Reading sentences in spanish: some similarities and differences between children with dyslexia and those with deafness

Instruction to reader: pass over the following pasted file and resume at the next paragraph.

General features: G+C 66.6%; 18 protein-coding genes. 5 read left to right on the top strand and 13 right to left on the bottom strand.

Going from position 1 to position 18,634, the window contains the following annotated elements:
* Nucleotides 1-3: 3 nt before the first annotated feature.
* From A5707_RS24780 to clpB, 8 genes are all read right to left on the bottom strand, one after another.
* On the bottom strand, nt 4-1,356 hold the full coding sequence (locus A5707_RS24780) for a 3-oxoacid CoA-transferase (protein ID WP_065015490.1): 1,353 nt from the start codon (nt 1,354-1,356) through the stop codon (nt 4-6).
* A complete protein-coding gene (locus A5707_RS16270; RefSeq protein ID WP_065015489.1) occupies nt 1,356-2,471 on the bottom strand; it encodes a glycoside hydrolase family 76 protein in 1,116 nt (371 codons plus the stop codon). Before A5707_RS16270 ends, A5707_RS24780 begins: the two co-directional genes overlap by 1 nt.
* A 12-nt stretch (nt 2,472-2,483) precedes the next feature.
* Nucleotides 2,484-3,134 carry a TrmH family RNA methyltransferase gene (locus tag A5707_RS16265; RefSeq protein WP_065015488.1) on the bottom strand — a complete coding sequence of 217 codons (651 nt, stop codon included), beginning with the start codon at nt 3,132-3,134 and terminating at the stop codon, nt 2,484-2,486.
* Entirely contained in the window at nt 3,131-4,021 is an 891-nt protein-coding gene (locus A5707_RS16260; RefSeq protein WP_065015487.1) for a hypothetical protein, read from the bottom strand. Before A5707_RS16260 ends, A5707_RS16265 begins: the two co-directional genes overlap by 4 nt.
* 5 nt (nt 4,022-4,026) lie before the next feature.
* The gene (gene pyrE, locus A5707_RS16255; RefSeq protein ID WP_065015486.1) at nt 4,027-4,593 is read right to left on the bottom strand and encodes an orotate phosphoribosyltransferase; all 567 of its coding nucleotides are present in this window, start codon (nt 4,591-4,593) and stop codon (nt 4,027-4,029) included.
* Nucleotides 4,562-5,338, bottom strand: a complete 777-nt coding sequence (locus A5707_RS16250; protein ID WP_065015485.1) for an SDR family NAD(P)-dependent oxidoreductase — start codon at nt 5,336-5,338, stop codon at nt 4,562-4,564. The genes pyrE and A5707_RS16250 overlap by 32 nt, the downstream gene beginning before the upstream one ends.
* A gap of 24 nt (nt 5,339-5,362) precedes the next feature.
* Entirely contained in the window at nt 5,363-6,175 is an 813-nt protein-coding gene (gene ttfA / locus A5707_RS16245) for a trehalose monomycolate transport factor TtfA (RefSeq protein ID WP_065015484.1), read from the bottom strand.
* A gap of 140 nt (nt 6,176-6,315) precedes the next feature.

The present study compares the strategies to read sentences used by Spanish-speaking children with dyslexia (n = 107) and cochlear-implanted children with deafness (n = 61). The results show that children with deafness, but not with dyslexia, adopt the key-word-strategy (KWS), which consists of identifying some content words of the sentence while ignoring the function words. Furthermore, it appeared that the KWS was associated with poor syntactic ability. Moreover, when Dyslexic and Deaf Groups were carefully matched at reading level with normally developing children (Control Group, n = 785) all of the differences between dyslexics and normally developing children disappeared. Children with hearing loss however were still poor at dealing with function words and consequently maintained their tendency to use the KWS. These results exclude the hypothesis that the KWS is a broadly used procedure to compensate for reading deficits but seems, rather, to depend on poor syntactic ability.
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